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And now Idomeneus, though his hair was already flecked with gray, called loud on the Danaans and spread panic among the Trojans as he leaped in among them. He slew Othryoneus from Cabesus, a sojourner, who had but lately come to take part in the kleos of the war. He sought Cassandra the fairest of Priam's daughters in marriage, but offered no gifts of wooing, for he promised a great thing, to wit, that he would drive the sons of the Achaeans, like it or not, from Troy; old King Priam had given his consent and promised her to him, whereon he fought on the strength of the promises thus made to him. Idomeneus aimed a spear, and hit him as he came striding on. His cuirass of bronze did not protect him, and the spear stuck in his belly, so that he fell heavily to the ground. Then Idomeneus vaunted over him saying, "Othryoneus, there is no one in the world whom I shall admire more than I do you, if you indeed perform what you have promised Priam son of Dardanos in return for his daughter. We too will make you an offer; we will give you the loveliest daughter of the son of Atreus, and will bring her from Argos for you to marry, if you will sack the goodly city of Ilion in company with ourselves; so come along with me, that we may make a covenant at the ships about the marriage, and we will not be hard upon you about gifts of wooing."

With this Idomeneus began dragging him by the foot through the thick of the fight, but Asios came up to protect the body, on foot, in front of his horses which his esquire [therapôn] drove so close behind him that he could feel their ‘breath upon his shoulder. He was longing to strike down Idomeneus, but ere he could do so Idomeneus smote him with his spear in the throat under the chin, and the bronze point went clean through it. He fell as an oak, or poplar, or pine which shipwrights have felled for ship's timber upon the mountains with whetted axes- even thus did he lie full length in front of his chariot and horses, grinding his teeth and clutching at the bloodstained just. His charioteer was struck with panic and did not dare turn his horses round and escape: thereupon Antilokhos hit him in the middle of his body with a spear; his cuirass of bronze did not protect him, and the spear stuck in his belly. He fell gasping from his chariot and Antilokhos great Nestor's son, drove his horses from the Trojans to the Achaeans.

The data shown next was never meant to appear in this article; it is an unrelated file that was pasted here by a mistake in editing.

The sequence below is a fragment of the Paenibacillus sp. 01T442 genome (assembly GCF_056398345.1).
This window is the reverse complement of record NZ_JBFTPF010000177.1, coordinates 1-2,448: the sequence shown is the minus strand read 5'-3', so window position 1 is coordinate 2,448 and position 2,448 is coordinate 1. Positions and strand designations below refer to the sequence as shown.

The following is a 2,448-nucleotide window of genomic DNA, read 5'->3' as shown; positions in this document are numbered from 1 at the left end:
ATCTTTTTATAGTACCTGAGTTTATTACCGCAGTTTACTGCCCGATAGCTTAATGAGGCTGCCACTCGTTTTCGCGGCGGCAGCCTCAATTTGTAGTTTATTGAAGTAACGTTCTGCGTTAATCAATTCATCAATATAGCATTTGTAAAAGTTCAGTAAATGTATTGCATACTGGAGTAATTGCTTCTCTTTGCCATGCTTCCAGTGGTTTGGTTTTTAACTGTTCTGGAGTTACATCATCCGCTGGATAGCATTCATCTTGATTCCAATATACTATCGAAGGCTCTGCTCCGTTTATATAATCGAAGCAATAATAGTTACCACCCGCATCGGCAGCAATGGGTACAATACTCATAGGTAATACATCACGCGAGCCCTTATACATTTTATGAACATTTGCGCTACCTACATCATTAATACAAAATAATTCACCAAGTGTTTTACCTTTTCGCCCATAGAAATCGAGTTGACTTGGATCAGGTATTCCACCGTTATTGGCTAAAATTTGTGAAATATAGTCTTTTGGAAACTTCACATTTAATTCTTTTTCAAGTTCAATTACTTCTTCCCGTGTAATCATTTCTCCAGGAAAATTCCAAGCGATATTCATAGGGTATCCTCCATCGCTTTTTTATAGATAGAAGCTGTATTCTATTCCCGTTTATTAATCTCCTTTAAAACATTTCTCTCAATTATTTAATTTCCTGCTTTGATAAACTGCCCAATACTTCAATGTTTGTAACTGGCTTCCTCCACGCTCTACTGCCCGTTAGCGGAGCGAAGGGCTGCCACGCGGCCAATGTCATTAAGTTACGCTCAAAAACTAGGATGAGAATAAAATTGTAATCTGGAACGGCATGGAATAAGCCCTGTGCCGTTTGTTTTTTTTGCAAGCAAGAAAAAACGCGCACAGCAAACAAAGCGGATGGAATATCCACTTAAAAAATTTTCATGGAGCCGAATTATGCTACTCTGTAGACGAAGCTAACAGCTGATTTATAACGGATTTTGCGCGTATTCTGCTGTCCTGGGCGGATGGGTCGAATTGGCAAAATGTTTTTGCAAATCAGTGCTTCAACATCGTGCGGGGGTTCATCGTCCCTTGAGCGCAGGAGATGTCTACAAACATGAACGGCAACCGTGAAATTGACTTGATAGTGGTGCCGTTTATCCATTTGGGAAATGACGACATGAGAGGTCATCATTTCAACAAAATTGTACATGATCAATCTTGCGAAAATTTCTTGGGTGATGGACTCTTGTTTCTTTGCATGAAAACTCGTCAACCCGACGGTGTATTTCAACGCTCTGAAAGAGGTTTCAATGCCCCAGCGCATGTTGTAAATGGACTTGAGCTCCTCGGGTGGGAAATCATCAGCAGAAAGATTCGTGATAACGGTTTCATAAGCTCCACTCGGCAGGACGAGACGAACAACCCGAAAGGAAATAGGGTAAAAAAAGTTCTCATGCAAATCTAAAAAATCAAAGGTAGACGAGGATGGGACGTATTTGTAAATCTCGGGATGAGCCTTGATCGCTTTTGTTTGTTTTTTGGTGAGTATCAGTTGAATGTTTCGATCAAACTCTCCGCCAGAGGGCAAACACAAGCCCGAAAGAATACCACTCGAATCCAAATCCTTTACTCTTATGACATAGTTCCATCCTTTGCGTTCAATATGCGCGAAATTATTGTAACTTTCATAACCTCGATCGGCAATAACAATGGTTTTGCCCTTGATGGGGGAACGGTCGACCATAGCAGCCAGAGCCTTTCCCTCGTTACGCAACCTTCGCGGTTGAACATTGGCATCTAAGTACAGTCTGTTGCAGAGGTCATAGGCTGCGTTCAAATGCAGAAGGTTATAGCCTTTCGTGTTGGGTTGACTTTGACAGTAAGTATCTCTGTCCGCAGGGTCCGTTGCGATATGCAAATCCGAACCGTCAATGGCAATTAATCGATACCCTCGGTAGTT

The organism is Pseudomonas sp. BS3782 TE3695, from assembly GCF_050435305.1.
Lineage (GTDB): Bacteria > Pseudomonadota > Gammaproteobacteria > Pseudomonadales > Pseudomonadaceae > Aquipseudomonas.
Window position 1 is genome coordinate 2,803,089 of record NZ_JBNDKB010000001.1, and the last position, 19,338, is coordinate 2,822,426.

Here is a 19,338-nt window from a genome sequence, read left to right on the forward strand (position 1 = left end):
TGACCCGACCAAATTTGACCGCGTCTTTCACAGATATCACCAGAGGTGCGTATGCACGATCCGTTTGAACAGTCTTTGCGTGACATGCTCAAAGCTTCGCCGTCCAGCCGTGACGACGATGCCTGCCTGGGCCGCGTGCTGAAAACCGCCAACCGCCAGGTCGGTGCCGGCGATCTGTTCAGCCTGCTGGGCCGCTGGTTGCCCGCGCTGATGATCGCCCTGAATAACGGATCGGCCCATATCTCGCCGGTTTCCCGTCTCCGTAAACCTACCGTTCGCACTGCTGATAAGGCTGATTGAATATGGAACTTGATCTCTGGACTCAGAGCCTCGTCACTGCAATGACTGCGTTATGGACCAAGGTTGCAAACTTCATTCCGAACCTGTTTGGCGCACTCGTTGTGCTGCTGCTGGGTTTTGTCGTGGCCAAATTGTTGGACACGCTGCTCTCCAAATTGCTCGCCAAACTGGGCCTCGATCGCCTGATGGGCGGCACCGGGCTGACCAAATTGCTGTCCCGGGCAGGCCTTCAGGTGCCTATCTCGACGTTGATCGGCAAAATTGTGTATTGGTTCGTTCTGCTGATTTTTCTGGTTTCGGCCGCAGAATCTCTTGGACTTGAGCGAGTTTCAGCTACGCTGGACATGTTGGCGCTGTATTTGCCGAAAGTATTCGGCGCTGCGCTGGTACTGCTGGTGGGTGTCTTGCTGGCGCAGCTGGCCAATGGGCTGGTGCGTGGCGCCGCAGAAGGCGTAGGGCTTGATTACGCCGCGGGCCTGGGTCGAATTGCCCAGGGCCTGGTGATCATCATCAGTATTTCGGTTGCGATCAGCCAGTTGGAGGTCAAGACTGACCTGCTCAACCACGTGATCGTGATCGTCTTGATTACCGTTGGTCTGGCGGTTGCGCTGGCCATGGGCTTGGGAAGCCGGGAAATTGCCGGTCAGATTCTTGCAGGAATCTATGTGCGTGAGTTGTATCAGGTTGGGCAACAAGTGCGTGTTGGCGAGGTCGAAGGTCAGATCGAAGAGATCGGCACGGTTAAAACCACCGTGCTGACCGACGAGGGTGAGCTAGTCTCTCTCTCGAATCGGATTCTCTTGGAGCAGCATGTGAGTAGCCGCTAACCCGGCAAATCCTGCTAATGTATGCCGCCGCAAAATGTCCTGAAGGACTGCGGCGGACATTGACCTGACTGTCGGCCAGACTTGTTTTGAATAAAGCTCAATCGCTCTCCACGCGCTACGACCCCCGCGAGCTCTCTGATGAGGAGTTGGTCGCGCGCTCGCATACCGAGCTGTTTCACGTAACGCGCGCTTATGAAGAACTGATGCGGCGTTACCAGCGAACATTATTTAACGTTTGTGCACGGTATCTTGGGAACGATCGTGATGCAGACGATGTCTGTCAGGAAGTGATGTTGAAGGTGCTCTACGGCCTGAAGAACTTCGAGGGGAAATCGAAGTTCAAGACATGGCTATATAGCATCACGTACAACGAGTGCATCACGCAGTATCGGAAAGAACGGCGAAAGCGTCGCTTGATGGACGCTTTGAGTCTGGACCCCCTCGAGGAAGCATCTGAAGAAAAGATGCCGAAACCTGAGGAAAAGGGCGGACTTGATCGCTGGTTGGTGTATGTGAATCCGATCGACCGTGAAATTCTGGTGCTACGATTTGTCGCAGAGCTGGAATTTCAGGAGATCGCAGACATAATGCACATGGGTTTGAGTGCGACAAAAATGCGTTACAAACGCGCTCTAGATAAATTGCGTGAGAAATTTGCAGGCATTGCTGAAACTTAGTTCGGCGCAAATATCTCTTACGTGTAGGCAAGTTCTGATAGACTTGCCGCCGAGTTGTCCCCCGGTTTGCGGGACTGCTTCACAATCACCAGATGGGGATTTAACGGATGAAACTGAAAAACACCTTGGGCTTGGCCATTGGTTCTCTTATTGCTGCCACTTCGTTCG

Deiphobos then came close up to Idomeneus to avenge Asios, and took aim at him with a spear, but Idomeneus was on the look-out and avoided it, for he was covered by the round shield he always bore - a shield of oxhide and bronze with two arm-rods on the inside. He crouched under cover of this, and the spear flew over him, but the shield rang out as the spear grazed it, and the weapon sped not in vain from the strong hand of Deiphobos, for it struck Hypsenor son of Hippasus, shepherd of his people, in the liver under the midriff, and his limbs failed beneath him. Deiphobos vaunted over him and cried with a loud voice saying, "Of a truth Asios has not fallen unavenged; he will be glad even while passing into the house of Hades, strong warden of the gate, that I have sent some one to escort him."